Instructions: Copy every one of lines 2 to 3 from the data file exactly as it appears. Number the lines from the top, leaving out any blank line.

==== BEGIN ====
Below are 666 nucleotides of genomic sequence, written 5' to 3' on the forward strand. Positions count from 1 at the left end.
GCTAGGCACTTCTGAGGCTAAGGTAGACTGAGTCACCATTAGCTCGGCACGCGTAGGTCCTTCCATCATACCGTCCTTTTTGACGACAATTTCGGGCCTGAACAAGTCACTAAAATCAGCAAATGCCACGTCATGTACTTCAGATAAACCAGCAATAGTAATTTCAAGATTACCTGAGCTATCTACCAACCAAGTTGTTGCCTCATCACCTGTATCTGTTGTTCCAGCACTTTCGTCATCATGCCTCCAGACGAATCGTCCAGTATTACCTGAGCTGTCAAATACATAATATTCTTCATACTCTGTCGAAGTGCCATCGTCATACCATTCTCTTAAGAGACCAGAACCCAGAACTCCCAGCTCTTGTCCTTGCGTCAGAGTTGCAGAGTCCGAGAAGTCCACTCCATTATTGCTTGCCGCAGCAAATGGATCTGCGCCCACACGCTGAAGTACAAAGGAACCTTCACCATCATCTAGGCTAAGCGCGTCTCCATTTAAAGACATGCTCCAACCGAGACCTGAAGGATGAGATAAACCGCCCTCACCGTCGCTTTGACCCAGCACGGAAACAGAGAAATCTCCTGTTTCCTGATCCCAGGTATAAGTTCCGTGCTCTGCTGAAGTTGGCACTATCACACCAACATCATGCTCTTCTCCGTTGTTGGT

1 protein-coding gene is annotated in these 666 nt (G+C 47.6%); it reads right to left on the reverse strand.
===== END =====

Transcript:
GCTAGGCACTTCTGAGGCTAAGGTAGACTGAGTCACCATTAGCTCGGCACGCGTAGGTCCTTCCATCATACCGTCCTTTTTGACGACAATTTCGGGCCTGAACAAGTCACTAAAATCAGCAAATGCCACGTCATGTACTTCAGATAAACCAGCAATAGTAATTTCAAGATTACCTGAGCTATCTACCAACCAAGTTGTTGCCTCATCACCTGTATCTGTTGTTCCAGCACTTTCGTCATCATGCCTCCAGACGAATCGTCCAGTATTACCTGAGCTGTCAAATACATAATATTCTTCATACTCTGTCGAAGTGCCATCGTCATACCATTCTCTTAAGAGACCAGAACCCAGAACTCCCAGCTCTTGTCCTTGCGTCAGAGTTGCAGAGTCCGAGAAGTCCACTCCATTATTGCTTGCCGCAGCAAATGGATCTGCGCCCACACGCTGAAGTACAAAGGAACCTTCACCATCATCTAGGCTAAGCGCGTCTCCATTTAAAGACATGCTCCAACCGAGACCTGAAGGATGAGATAAACCGCCCTCACCGTCGCTTTGACCCAGCACGGAAACAGAGAAATCTCCTGTTTCCTGATCCCAGGTATAAGTTCCGTGCTCTGCTGAAGTTGGCACTATCACACCAACATCATGCTCTTCTCCGTTGTTGGT

1 protein-coding gene is annotated in these 666 nt (G+C 47.6%); it reads right to left on the reverse strand.